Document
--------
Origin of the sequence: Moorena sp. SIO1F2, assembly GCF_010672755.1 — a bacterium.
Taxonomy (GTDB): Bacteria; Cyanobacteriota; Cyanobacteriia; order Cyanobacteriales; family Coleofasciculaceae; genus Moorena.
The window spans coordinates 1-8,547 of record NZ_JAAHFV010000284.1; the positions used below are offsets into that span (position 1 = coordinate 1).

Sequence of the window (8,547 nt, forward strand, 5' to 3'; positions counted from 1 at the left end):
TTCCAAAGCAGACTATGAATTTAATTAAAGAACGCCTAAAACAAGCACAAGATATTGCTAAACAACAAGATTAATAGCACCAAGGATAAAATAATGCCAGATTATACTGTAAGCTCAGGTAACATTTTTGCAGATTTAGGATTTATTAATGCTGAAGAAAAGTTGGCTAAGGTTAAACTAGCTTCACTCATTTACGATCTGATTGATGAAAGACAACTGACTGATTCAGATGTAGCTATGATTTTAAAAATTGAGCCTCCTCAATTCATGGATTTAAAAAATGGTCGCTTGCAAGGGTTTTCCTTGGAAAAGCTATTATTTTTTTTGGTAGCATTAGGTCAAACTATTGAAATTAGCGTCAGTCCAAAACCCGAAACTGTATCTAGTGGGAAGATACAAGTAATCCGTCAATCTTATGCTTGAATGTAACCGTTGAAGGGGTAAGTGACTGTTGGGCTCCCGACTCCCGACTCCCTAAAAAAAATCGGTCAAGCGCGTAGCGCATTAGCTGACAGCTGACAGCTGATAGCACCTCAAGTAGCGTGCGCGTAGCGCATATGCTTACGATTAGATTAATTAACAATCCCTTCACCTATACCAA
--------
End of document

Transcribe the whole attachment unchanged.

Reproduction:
Origin of the sequence: Moorena sp. SIO1F2, assembly GCF_010672755.1 — a bacterium.
Taxonomy (GTDB): Bacteria; Cyanobacteriota; Cyanobacteriia; order Cyanobacteriales; family Coleofasciculaceae; genus Moorena.
The window spans coordinates 1-8,547 of record NZ_JAAHFV010000284.1; the positions used below are offsets into that span (position 1 = coordinate 1).

Sequence of the window (8,547 nt, forward strand, 5' to 3'; positions counted from 1 at the left end):
TTCCAAAGCAGACTATGAATTTAATTAAAGAACGCCTAAAACAAGCACAAGATATTGCTAAACAACAAGATTAATAGCACCAAGGATAAAATAATGCCAGATTATACTGTAAGCTCAGGTAACATTTTTGCAGATTTAGGATTTATTAATGCTGAAGAAAAGTTGGCTAAGGTTAAACTAGCTTCACTCATTTACGATCTGATTGATGAAAGACAACTGACTGATTCAGATGTAGCTATGATTTTAAAAATTGAGCCTCCTCAATTCATGGATTTAAAAAATGGTCGCTTGCAAGGGTTTTCCTTGGAAAAGCTATTATTTTTTTTGGTAGCATTAGGTCAAACTATTGAAATTAGCGTCAGTCCAAAACCCGAAACTGTATCTAGTGGGAAGATACAAGTAATCCGTCAATCTTATGCTTGAATGTAACCGTTGAAGGGGTAAGTGACTGTTGGGCTCCCGACTCCCGACTCCCTAAAAAAAATCGGTCAAGCGCGTAGCGCATTAGCTGACAGCTGACAGCTGATAGCACCTCAAGTAGCGTGCGCGTAGCGCATATGCTTACGATTAGATTAATTAACAATCCCTTCACCTATACCAA